Behind Bars

American Corrections

By Mumia Abu-Jamal

At the western Pennsylvania state prison in Woods Run, Pittsburgh, prisoners and guards alike made the phenomenon of imprisonment more hellish than usual.

That’s because, according to at least one broadcast report, men at the medium to minimum security lock-up, particularly those convicted of sexual assaults against children, were raped, by other prisoners—and by several guards—with ranking staff turning a blind eye.

While the radio report was unconfirmed, the Pennsylvania Department of Corrections (DOC) did the unprecedented. They fired the prison’s warden, two deputy superintendents, and even the major there—something virtually unheard of in this business.

Eight prison guards had been suspended without pay earlier this year (although seven of them have not been publicly identified.)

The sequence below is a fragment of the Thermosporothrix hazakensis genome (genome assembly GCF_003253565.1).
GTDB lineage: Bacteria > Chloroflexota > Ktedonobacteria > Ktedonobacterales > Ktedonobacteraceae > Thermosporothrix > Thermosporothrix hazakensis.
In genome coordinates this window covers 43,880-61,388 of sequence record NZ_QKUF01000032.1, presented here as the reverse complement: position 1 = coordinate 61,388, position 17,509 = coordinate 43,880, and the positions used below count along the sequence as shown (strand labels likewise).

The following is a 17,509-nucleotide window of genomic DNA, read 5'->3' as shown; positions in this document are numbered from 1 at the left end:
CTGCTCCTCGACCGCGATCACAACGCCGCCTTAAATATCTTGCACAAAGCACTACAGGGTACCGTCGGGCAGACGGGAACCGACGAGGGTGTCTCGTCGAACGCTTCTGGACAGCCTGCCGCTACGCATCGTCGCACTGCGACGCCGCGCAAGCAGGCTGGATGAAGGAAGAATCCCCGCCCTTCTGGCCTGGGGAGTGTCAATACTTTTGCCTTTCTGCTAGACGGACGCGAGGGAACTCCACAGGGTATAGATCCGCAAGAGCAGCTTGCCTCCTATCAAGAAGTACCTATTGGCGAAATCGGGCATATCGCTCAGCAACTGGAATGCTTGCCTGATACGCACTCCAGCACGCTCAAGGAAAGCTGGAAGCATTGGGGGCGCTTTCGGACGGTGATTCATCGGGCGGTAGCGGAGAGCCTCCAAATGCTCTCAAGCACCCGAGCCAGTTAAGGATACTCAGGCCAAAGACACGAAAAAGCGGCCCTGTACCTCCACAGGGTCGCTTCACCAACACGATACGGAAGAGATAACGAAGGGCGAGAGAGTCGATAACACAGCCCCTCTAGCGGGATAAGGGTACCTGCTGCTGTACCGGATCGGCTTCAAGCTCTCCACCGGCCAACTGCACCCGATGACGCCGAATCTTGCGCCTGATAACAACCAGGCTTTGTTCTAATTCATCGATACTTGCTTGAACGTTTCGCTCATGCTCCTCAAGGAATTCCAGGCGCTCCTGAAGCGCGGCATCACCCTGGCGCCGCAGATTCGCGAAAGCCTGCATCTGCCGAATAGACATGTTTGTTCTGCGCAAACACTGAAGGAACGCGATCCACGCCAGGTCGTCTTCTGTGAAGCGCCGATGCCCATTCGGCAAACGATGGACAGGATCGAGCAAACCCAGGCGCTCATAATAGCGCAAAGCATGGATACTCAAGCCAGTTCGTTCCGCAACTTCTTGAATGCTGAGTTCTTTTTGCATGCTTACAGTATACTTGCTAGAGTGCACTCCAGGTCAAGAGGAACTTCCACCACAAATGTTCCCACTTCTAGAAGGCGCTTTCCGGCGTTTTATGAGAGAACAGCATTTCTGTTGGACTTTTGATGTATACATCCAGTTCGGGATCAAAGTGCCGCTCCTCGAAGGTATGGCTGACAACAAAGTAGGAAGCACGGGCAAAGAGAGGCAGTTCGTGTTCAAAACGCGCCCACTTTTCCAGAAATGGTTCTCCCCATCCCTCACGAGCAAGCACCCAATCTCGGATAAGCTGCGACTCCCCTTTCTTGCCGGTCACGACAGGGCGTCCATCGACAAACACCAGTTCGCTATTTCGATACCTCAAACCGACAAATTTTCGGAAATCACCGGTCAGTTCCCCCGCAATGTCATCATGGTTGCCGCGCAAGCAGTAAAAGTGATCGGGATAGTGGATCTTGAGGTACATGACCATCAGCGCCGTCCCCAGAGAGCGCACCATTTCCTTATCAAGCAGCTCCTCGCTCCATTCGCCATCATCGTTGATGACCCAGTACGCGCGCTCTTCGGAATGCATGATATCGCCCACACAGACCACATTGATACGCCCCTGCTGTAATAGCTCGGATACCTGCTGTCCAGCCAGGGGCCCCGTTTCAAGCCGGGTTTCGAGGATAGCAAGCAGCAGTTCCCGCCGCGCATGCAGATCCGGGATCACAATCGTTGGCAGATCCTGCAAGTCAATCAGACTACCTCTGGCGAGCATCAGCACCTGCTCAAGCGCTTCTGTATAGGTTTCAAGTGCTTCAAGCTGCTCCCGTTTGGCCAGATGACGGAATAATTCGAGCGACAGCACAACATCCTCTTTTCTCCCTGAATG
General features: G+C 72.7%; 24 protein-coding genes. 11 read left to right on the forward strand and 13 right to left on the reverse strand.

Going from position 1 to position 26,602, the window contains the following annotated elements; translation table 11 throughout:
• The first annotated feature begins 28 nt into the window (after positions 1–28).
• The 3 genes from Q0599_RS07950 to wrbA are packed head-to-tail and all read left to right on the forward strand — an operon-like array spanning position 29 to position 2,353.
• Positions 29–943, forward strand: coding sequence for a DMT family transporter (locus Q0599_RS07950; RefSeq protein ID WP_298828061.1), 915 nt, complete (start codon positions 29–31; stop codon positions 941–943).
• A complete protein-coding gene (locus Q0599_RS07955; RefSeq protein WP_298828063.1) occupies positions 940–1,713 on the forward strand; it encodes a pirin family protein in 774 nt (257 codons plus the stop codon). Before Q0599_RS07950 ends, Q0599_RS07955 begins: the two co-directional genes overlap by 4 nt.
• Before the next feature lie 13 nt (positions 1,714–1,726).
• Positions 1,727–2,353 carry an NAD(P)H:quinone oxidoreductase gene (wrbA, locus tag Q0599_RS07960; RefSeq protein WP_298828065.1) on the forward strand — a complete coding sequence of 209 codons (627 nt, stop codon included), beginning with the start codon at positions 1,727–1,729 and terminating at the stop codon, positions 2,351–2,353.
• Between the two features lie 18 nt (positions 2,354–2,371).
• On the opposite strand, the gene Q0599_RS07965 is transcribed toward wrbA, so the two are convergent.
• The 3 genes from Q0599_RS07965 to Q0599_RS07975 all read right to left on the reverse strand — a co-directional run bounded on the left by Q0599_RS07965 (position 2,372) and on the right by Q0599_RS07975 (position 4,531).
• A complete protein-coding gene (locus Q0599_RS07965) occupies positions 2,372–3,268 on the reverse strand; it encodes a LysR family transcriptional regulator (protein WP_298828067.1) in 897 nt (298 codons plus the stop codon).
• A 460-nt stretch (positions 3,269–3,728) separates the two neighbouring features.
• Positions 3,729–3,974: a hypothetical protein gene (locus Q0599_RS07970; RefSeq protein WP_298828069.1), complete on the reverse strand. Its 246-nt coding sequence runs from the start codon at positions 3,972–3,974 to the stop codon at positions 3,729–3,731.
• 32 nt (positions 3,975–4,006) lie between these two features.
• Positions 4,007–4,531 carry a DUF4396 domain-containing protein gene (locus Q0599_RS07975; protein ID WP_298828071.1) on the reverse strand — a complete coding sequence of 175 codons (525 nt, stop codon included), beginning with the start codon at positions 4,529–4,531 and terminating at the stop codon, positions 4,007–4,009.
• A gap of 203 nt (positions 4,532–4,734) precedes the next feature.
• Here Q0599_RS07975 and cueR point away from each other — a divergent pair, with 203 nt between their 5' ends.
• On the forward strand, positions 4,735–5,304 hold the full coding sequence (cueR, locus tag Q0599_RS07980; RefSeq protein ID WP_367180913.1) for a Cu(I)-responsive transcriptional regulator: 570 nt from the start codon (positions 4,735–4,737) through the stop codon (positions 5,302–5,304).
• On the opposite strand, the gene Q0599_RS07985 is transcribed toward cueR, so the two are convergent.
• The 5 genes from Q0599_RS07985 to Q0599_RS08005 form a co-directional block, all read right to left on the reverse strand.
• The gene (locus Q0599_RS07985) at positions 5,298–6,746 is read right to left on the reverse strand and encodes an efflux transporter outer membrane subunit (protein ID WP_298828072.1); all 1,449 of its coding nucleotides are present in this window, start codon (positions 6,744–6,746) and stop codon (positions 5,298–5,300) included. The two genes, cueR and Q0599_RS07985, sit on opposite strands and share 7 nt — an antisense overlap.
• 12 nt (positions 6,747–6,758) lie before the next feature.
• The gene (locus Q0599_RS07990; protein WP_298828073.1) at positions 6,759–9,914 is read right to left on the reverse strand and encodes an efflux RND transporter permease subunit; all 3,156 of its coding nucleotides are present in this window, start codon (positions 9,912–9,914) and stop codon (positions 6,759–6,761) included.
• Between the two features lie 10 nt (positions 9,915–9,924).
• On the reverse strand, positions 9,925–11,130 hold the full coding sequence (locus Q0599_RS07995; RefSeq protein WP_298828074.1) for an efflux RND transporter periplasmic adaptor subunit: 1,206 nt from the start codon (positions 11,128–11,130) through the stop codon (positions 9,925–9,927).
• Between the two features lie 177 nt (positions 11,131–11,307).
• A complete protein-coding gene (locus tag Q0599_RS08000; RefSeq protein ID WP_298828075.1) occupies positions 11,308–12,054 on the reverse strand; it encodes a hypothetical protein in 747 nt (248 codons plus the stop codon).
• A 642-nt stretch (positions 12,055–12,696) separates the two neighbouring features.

An Allegheny County grand jury is presently investigating the sexual assault charges. No state government official has commented publicly on the claims, but certainly the firing of the prison’s highest ranking staff suggests that “something is rotten in Denmark.” What makes these incidents particularly poignant is the state prison in Pittsburgh, which was closed back in 2005 because of security and budgetary concerns, isn’t the maximum-security prison it once was. It reopened in 2007 as a treatment center, a kind of medical unit for men suffering from addictions, age related physical ailments, or serious psychological issues. That’s why it was re-classified as a medium-minimum security facility.

That these men, who were promised medical treatment, were treated so basely by other prisoners—and reportedly by guards as well—gives us some sense of precisely how poisonous American “corrections” has become.

Is there any wonder that American soldiers, many who worked as prison guards stateside, behaved so badly in Iraq and abroad?, May 18, 2011